There's some great news out for everyone who has been drooling over the Fujifilm FinePix X100, but choking over the $1,200 price tag: Fujifilm has announced the Fujifilm FinePix X10, a new model that's poised to compete against premium compact digital cameras such as the Canon Powershot G12, Nikon Coolpix P7100, Olympus XZ-1, and Panasonic Lumix DMC-LX5. Though pricing for the X10 has not yet been released, my guess is that it will be priced at roughly half of the X100, say $599, possibly slightly higher than the $500 price tag most of the other premium compacts sport, since the X10 currently outspecs them. Still, cameras like the G12 and LX5 are getting a little long in the tooth (in the insanely fast-paced camera market, anyway) and are ripe for updating. (The oldest of the group, the LX5 -- released just over a year ago -- is scheduled for a firmware update on September 13.)
The biggest difference between the X10 and its current competition is its larger 2/3-inch (8.8x6.6mm) EXR CMOS sensor -- the others max out at 1/1.63 inch (7.89x5.81mm) CCDs. Though a bigger sensor typically means better image quality (especially in low-light), Fujifilm opted for a higher resolution of 12 megapixels, while other camera vendors have wisely stuck with 10 megapixels in their premium compacts (even while they cram the tiny sensors in their lower-end compacts with more and more pixels to appease the megapixel-mad masses). We'll have to wait for hands-on reviews to see if the extra megapixels cancel out the benefits a larger sensor can offer in terms of image quality. Sensor size aside, however, like Fujifilm's other EXR-sensor cameras, the X10 offers three different shooting modes that vary the usage of the sensor depending on the shooting environment: The High Sensitivity and Low Noise (SN) mode aims to deliver better-quality low-light images with less noise, the Wide Dynamic Range (DR) mode offers an increased dynamic range for detail in both shadow and highlights, and the High Resolution (HR) mode uses full 12-megapixel resolution to deliver better detail in bright, even lighting.
The X10 also sports a relatively bright 28-112mm equivalent (f/2.0-f/2.8) 4x optical zoom lens and a broader sensitivity range (ISO 100-12,800) than its competitors, as well as a much faster maximum continuous shooting speed of 10fps (at medium resolution) and 7fps at full resolution, besting even its big brother X100.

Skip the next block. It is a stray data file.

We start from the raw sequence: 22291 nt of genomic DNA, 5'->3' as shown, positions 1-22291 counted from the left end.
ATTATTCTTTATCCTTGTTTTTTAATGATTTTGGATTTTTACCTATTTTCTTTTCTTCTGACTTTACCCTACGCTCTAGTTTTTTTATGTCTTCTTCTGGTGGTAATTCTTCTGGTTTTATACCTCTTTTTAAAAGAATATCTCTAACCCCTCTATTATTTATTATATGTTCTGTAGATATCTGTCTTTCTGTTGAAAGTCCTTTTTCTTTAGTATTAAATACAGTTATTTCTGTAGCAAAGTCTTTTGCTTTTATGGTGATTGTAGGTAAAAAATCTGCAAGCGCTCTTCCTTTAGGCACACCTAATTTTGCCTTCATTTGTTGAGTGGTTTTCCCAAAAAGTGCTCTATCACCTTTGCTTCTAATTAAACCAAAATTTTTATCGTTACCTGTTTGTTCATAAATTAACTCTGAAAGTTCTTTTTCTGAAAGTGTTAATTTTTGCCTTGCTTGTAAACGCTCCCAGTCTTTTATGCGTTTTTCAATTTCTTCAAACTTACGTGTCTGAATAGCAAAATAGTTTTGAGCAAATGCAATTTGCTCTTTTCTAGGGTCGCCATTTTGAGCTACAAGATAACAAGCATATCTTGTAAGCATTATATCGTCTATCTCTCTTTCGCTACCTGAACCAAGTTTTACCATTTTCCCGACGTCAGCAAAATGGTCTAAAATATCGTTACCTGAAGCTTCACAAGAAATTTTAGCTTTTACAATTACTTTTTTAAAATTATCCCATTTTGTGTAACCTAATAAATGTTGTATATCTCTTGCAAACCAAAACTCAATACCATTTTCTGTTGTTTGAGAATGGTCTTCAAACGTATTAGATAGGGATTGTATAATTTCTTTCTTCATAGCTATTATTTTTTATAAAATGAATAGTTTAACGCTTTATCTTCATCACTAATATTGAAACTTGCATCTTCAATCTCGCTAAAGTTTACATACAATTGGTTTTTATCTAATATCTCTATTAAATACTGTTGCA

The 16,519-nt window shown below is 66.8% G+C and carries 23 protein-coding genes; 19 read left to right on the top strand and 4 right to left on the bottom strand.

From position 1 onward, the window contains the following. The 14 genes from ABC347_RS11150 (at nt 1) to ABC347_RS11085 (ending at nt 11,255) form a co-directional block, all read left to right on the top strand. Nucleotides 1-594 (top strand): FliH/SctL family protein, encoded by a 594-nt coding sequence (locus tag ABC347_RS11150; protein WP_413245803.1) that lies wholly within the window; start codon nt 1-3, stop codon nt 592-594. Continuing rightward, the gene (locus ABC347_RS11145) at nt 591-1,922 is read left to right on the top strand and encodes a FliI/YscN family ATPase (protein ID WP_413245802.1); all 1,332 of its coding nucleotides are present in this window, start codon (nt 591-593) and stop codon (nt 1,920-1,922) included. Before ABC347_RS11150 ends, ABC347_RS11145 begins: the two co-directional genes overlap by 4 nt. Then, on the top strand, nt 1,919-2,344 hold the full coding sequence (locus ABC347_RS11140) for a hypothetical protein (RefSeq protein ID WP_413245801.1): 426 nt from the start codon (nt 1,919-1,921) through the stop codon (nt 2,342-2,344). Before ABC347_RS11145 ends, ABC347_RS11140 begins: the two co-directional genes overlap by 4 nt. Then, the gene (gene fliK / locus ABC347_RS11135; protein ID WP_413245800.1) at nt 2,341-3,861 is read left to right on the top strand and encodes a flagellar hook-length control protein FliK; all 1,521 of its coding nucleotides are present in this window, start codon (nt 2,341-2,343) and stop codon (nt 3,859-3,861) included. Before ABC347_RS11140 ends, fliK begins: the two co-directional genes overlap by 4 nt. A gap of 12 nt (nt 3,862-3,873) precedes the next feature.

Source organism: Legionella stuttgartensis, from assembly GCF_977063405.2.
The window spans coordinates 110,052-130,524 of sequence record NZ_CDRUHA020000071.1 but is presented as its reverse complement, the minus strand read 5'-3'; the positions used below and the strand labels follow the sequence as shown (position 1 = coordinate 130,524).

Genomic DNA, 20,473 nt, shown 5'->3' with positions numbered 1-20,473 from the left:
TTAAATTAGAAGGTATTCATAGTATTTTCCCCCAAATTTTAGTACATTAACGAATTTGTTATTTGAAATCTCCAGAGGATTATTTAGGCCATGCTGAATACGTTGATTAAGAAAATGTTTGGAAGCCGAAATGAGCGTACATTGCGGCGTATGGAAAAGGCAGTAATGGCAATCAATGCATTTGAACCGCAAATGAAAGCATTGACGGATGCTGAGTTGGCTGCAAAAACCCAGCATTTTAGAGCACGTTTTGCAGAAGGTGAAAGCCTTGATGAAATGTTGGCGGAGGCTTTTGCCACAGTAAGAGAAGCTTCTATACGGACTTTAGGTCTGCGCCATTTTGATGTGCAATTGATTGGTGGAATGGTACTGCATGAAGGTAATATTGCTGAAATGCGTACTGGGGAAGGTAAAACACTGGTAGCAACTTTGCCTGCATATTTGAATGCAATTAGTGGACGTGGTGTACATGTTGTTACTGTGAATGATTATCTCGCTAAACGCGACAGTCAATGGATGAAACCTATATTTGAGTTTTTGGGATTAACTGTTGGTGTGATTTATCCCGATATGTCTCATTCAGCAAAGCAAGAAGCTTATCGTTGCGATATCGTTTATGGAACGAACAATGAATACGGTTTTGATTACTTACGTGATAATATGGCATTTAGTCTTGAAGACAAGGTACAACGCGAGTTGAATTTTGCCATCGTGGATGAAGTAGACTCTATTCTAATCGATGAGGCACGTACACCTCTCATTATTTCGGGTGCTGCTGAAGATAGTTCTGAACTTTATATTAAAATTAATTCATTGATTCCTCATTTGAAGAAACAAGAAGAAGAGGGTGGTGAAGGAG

Speaking of the X100, the X10 echoes its older sibling's fabulous retro look, with a textured finish, top-mounted dials, and a manual barrel zoom to complete the old-school feel. While it doesn't have the X100's cool hybrid optical/electronic viewfinder, it does have a straight optical viewfinder in addition to the 2.8-inch, 460,000-dot LCD. The X10 also inherits the X100's 49-point autofocus system, but improves upon the HD video recording capabilities by offering 1080p full HD recording at 30fps (vs. the X100's 720p at 24fps max).
Other key features include:
- 8 Film Simulation modes that mimic Fujifilm photographic films (e.g., Velvia, Provia, Astia)
- Custom and Auto White Balance (with 9 white balance presets)
- Noise Reduction Adjustment function
- Manual shooting modes (Program/Aperture Priority/Shutter Speed Priority/Manual)
- Power start-up within approximately 0.8 seconds (must be in Quick Start mode)
- 360° Motion Panorama
- Manual pop-up flash
- Electronic horizon leveling gauge
- 4 auto bracketing functions (exposure, ISO sensitivity, dynamic range, and film simulation)
- RAW shooting and in-camera RAW processing
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